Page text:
Good idea for using old TVs? Use them for your old game consoles and receivers! Use them as affordable monitors for security. There's bound to be tons of them now for your experimenting pleasure. :-)

Thursday, September 25, 2008

Internet Security U2U #1: How to deal with popups

The first thing to remember about popups is that they are like any other window. Windows are controlled either by Windows' window manager (Aero?) or Mac OS X's Aqua (?) user interface (UI). All windows have the same basic controls across all of them. Click on the icon in the upper left corner of a window in the title bar and you'll see what I mean. Right click on that window's corresponding task bar button and you'll see the same controls mirrored there with a few extra controls. This is also true of the Dock in Mac OS X. As well as Gnome and KDE under Linux. It is a basic UI design that any good UI designer worth their salt will implement into their designs. So you know that it's the go-to menu when you want to manipulate windows.

Popups are usually windows.

Now there is a different kind of popup that isn't a window because it never leaves the confines of a web page. Those are called "pop ins". They are usually created with an AJAX-like method. AJAX means Asynchronous Javascript and XML (or to some it means Asynchronous Javascript/Java, Adobe Flash and XML). It's the stuff Web 2.0 is made of. These types of pop-ins can be defeated by ad blockers and turning off Javascript (to a further extent disabling Flash and Java). Though this may break a lot of websites for you. Which is why you want to use an ad or popup blocker that does so on a site by site basis, preferably in an opt-in way (opt-in is where you make exeption rules for sites you don't want broken/crippled).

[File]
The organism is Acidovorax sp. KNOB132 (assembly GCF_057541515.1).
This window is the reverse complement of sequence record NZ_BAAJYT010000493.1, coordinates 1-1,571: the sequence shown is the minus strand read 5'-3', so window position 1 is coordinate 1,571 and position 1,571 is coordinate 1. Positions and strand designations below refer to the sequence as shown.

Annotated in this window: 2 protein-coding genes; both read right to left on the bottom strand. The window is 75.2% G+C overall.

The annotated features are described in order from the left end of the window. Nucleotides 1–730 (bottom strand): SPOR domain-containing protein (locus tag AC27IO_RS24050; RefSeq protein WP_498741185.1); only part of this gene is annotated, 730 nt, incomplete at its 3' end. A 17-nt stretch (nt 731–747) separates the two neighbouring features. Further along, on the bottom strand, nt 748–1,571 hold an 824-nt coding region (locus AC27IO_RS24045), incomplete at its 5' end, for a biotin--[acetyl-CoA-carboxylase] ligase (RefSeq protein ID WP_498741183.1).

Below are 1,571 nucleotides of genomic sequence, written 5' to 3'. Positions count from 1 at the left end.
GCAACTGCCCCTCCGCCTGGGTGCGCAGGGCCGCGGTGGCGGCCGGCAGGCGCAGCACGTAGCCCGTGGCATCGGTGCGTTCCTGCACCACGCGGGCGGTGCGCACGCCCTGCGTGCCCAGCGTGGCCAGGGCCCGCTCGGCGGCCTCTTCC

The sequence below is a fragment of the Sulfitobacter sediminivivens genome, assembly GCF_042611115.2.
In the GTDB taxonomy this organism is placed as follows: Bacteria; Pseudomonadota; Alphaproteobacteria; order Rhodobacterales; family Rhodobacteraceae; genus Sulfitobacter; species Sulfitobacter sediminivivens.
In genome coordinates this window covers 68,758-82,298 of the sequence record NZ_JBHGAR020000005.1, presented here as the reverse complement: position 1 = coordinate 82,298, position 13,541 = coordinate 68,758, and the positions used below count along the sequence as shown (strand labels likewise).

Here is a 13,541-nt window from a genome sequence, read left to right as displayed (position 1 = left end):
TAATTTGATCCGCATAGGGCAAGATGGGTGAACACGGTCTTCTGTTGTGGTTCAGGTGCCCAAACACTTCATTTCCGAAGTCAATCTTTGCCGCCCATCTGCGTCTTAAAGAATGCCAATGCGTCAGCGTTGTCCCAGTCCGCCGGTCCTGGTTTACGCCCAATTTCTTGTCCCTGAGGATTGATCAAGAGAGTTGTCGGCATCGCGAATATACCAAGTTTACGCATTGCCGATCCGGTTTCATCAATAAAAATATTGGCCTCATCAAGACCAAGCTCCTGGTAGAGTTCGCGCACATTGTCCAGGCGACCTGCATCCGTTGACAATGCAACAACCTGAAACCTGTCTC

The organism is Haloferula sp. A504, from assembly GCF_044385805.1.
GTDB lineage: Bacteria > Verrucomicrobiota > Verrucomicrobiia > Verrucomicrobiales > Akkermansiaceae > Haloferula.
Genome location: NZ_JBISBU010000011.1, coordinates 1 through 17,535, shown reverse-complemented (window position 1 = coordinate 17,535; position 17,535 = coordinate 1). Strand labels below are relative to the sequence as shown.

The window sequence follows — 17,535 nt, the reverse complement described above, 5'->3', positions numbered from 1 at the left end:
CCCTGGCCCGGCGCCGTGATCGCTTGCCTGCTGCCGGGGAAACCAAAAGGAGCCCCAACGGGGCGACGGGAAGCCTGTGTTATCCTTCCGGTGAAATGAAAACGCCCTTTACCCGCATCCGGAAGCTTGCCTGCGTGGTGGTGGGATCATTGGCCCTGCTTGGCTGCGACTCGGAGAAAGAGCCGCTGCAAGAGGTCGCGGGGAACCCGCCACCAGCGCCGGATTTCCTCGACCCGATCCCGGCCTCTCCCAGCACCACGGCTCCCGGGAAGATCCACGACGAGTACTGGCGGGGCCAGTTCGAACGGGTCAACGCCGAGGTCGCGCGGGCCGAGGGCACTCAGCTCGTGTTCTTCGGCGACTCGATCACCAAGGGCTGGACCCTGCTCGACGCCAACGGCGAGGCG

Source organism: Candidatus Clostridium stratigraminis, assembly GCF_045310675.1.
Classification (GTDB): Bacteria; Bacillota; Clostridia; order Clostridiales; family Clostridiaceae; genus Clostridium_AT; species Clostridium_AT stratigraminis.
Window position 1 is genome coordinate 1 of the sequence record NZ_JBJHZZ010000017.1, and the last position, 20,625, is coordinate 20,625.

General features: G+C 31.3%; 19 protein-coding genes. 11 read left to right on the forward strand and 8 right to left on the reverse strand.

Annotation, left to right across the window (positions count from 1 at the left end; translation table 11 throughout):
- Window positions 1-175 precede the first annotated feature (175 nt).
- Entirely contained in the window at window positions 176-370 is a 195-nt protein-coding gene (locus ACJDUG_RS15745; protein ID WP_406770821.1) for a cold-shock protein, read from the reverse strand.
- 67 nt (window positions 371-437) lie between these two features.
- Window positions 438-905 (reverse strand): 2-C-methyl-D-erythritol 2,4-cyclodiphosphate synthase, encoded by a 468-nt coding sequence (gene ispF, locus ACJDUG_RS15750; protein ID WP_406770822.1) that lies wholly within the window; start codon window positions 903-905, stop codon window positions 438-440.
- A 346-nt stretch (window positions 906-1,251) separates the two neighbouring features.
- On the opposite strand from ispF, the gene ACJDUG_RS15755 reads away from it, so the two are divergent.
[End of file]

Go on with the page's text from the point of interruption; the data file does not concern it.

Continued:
There are two types of popups that you may deal with.

There's the "install something" popup. This is where it asks you to download an EXE, MSI, ZIP or other executable file before you can proceed with whatever the popup requires of you. This is always a trick. When you get an unsolicited popup that asks you to do this, CLOSE THE WINDOW. I'll tell you how to properly close the window later on. Whatever you do, do not click on buttons within the title bar and frame of the window. They often try to fake you out by providing "OK" buttons and "Close" or X buttons. These are fake. There should be no browser window that has controls within the boundaries of the title bar and window frame. The only browser windows that have this dialog window-like behavior are dialog windows chosen within the browser's own menu system.